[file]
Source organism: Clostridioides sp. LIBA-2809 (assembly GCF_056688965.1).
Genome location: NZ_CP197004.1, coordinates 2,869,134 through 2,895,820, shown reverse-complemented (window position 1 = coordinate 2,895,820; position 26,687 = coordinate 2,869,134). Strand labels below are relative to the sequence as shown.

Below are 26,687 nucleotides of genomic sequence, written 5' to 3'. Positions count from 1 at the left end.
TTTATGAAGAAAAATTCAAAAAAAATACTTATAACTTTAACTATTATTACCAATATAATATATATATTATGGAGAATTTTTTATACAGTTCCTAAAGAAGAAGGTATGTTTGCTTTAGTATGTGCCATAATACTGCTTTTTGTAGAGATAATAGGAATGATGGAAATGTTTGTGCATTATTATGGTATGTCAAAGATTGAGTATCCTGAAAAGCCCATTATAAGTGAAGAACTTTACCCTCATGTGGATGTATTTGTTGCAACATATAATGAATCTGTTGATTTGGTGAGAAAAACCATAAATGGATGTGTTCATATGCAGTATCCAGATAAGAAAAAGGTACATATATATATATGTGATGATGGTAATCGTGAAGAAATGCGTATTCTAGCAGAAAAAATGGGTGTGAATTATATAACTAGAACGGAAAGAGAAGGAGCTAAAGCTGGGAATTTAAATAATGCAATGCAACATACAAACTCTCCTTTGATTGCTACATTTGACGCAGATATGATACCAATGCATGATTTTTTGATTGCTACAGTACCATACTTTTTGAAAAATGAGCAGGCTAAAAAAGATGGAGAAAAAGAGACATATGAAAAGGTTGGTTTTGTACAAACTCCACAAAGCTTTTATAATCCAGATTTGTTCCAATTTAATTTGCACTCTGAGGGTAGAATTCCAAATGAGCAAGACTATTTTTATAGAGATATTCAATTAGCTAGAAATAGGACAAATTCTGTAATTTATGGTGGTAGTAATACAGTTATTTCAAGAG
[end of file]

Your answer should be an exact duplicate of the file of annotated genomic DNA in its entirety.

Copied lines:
Source organism: Clostridioides sp. LIBA-2809 (assembly GCF_056688965.1).
Genome location: NZ_CP197004.1, coordinates 2,869,134 through 2,895,820, shown reverse-complemented (window position 1 = coordinate 2,895,820; position 26,687 = coordinate 2,869,134). Strand labels below are relative to the sequence as shown.

Below are 26,687 nucleotides of genomic sequence, written 5' to 3'. Positions count from 1 at the left end.
TTTATGAAGAAAAATTCAAAAAAAATACTTATAACTTTAACTATTATTACCAATATAATATATATATTATGGAGAATTTTTTATACAGTTCCTAAAGAAGAAGGTATGTTTGCTTTAGTATGTGCCATAATACTGCTTTTTGTAGAGATAATAGGAATGATGGAAATGTTTGTGCATTATTATGGTATGTCAAAGATTGAGTATCCTGAAAAGCCCATTATAAGTGAAGAACTTTACCCTCATGTGGATGTATTTGTTGCAACATATAATGAATCTGTTGATTTGGTGAGAAAAACCATAAATGGATGTGTTCATATGCAGTATCCAGATAAGAAAAAGGTACATATATATATATGTGATGATGGTAATCGTGAAGAAATGCGTATTCTAGCAGAAAAAATGGGTGTGAATTATATAACTAGAACGGAAAGAGAAGGAGCTAAAGCTGGGAATTTAAATAATGCAATGCAACATACAAACTCTCCTTTGATTGCTACATTTGACGCAGATATGATACCAATGCATGATTTTTTGATTGCTACAGTACCATACTTTTTGAAAAATGAGCAGGCTAAAAAAGATGGAGAAAAAGAGACATATGAAAAGGTTGGTTTTGTACAAACTCCACAAAGCTTTTATAATCCAGATTTGTTCCAATTTAATTTGCACTCTGAGGGTAGAATTCCAAATGAGCAAGACTATTTTTATAGAGATATTCAATTAGCTAGAAATAGGACAAATTCTGTAATTTATGGTGGTAGTAATACAGTTATTTCAAGAG